There were concerns with our enforcement department being able to lay any charges and actually enforce a cannabis bylaw. However, County Enforcement Manager, Lorraine Wesley-Riley assured us that there were rules that could be followed and mechanisms in place to allow our peace officers to enforce the bylaw.

There was also concern about why the County was creating rules around cannabis consumption when we currently do not have any restrictions on alcohol consumption. It was determined that the province’s rules on cannabis consumption were far less restrictive than their rules on alcohol consumption and that it would be in the County’s best interest to go with option #3 and have some stricter rules.

Council unanimously voted for option #3, to permit cannabis consumption strictly in private residences. To avoid potential misunderstanding, Council also clearly defined private residence as “any building or structure, and the land associated with it, used principally for human habitation on a permanent or temporary basis, but does not include common areas within campgrounds, such as playgrounds, kitchen shelters, washrooms, parking areas or roads.

While the above definition does not supersede provincial or federal law, Council also acknowledged that as the federal and provincial rules around cannabis consumption may change the bylaw will be subject to review periodically. It’s always easier to relax rules than make them more stringent.


First, the Division 8 councillor was added to the Cochrane Intra-municipal Committee (IMC). While Division 8 does not border with Cochrane, it is recognized that Bearspaw residents identify with the town and utilize many of its services. Until now, the Division 8 councillor has been attending the Cochrane IMC meetings as a guest, so it was nice to be recognized as a permanent member.

Second, the need to identify which member of Council should chair IMC meetings. Should it be the Reeve, the Deputy Reeve, or the local councillor? The rationale for the latter was that the area councillor would likely have more knowledge of the issues raised at the IMC meetings. Not to mention, the Reeve and Deputy Reeve are ex-officio and are free to attend any and all IMCs, do they really need to chair them all? One of the key arguments was that allowing local councillors to chair IMC meetings provided those other than the Reeve and Deputy Reeve with the experience of chairing meetings.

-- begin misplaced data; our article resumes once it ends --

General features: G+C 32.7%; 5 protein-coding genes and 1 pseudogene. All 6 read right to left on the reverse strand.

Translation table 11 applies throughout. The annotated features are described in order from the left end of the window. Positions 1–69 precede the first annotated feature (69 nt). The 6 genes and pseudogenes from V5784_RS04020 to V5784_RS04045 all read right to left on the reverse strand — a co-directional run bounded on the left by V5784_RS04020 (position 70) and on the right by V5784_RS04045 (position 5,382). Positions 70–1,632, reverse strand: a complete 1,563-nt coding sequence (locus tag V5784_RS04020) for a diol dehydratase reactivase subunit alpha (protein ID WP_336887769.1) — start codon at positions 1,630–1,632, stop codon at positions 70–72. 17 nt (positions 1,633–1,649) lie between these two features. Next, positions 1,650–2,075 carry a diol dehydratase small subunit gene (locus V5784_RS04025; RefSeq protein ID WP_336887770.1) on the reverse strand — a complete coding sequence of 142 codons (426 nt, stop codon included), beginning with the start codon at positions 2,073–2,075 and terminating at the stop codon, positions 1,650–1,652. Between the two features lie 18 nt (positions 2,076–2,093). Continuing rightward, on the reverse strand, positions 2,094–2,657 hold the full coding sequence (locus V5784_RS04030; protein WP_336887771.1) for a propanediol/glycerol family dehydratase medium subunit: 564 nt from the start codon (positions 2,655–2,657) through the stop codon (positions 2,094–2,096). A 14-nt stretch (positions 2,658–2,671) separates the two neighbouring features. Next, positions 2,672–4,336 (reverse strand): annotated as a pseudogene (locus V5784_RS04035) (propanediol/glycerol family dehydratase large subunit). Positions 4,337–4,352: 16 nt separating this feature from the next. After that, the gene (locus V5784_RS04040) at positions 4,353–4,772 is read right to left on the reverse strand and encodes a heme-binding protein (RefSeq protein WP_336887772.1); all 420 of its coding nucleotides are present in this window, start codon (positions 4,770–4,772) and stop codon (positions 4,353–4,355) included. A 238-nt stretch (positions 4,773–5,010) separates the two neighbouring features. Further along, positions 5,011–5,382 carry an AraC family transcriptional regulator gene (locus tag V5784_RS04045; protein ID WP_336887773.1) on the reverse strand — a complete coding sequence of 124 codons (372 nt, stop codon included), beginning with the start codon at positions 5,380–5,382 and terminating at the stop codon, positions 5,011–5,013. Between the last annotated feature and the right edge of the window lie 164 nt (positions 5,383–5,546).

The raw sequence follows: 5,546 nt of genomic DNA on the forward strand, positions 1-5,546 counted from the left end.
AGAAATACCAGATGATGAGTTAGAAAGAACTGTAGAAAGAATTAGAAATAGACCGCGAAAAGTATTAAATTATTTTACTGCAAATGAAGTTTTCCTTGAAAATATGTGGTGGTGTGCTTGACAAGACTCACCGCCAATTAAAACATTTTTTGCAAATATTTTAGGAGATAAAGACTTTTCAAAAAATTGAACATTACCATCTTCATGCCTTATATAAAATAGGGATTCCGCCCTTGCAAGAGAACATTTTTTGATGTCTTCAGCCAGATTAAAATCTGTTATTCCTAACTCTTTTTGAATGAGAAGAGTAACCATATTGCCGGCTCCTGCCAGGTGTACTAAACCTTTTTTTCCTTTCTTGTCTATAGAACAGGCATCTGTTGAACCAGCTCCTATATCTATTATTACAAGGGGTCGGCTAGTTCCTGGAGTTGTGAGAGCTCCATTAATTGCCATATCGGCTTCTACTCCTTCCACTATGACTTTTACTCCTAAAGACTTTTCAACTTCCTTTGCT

On a decision of 5-3, with Councillors Mark Kamachi, Al Schule and Deputy Reeve Jerry Gautreau in opposition, it was determined that meetings would be chaired by the local councillor. In cases where there is more than one local councillor, it would be determined at the first meeting of the year which Councillor will act as Chair.


An application to redesignate a 20-acre parcel with a 20-acre remainder in Division 4 was approved 4-3 with Councillors Kevin Hanson, Crystal Kissel and I in opposition. Councillor Kamachi was unable to vote as he was absent for the first two readings.

The original application was heard on September 25th but was denied third reading by the three of us in opposition. We were hoping that at least one of our fellow councillors would have a sober second thought and consider voting against the application.

The application was not supported by the County Plan and was within the city’s future growth corridor. As Councillor Hanson stated “the city of Calgary actually called us out on our own plans here and suggested that we follow them. It’s not inline with the inter-municipal development plan.” I couldn’t agree more. The need for Council to follow our own policies is paramount.

Instead, local area councillor, Al Schule, claimed that it wasn’t really farmland and that it fit within the area as “It’s ideal for smaller agricultural types. Boarding horses, grass, haying…it’s not really farmland. It’s nothing but smaller holdings.” He also didn’t see it as interfering with Calgary.